Following extensive testing, Redflow’s zinc-bromine flow batteries have now been integrated with Deye’s hybrid inverters – allowing customers a simpler way to integrate solar and connect their system to the grid.
“The inverter offers the ability to have a direct connection of solar and batteries in a three-phase grid connected inverter and can also continue charging batteries from solar PV even in the event of a grid outage, as well as a backup generator input,” Redflow announced.
The integration testing was completed at Redflow’s Integration and Testing facility in South Australia by Redflow Battery Management System Architect, Simon Hackett.
The Deye inverter demonstrated complete compatibility between Redflow’s ZBM3 zinc-bromine flow battery, the company said.
The Deye 10 kW and 12 kW 3-phase hybrid inverters are fully AS4777.2:2020 certified and CEC approved for the Australian market and integrate successfully with solar PV arrays, 48 Vdc battery storage, grid and generator connections in a single cost-effective, outdoor-capable, wall-mounted device, the company added.
“The Deye inverter simplifies the way customers connect to the grid and seamlessly integrates batteries and solar, which will be particularly beneficial for commercial and industrial customers,” Redflow CEO and Managing Director, Tim Harris said.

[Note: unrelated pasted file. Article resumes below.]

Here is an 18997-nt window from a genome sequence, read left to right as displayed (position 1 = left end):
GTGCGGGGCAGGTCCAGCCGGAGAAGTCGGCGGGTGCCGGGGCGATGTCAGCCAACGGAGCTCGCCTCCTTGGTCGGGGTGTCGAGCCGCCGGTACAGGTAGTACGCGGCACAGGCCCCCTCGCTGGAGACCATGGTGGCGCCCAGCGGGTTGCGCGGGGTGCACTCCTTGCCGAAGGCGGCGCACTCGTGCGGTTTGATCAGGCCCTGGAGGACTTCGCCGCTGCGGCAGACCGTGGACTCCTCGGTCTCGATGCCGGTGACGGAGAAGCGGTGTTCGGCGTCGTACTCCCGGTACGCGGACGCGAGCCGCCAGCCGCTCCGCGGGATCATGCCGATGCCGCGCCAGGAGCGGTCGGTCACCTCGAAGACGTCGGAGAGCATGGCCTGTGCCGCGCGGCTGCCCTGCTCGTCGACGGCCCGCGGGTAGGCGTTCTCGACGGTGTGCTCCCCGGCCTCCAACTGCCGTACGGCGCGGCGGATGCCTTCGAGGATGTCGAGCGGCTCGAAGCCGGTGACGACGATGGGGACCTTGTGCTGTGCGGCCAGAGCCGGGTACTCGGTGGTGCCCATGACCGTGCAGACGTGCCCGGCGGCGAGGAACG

For larger storage systems, up to 10 Deye inverters can be clustered together in parallel to service large commercial site deployments.
Redflow will also offer the option to integrate the Deye hybrid inverter in to its new QuadPod energy storage solution; a 40 kWh pre-wired enclosure.
Despite the anticlimactic ‘takeoffs’ for flow batteries, Redflow has steadily been growing into the US and other markets. In the last years, it has launched a series of new products, manufacturing plays, and major installations.
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Disappointing to see Redflow go with the low cost, low security option with a Chinese inverter. I hope they use more secure Australian, US, German, or Israeli inverters in the future.
Solark-Deye aren’t really all that low cost compared to the other Chinese inverters but they seem to be taking over the market in the US.
I agree with Toby and Bob. The Chinese Government Owned inverters all pose the same security risk.
@toby, i like “low cost, low security” that really sums it up.
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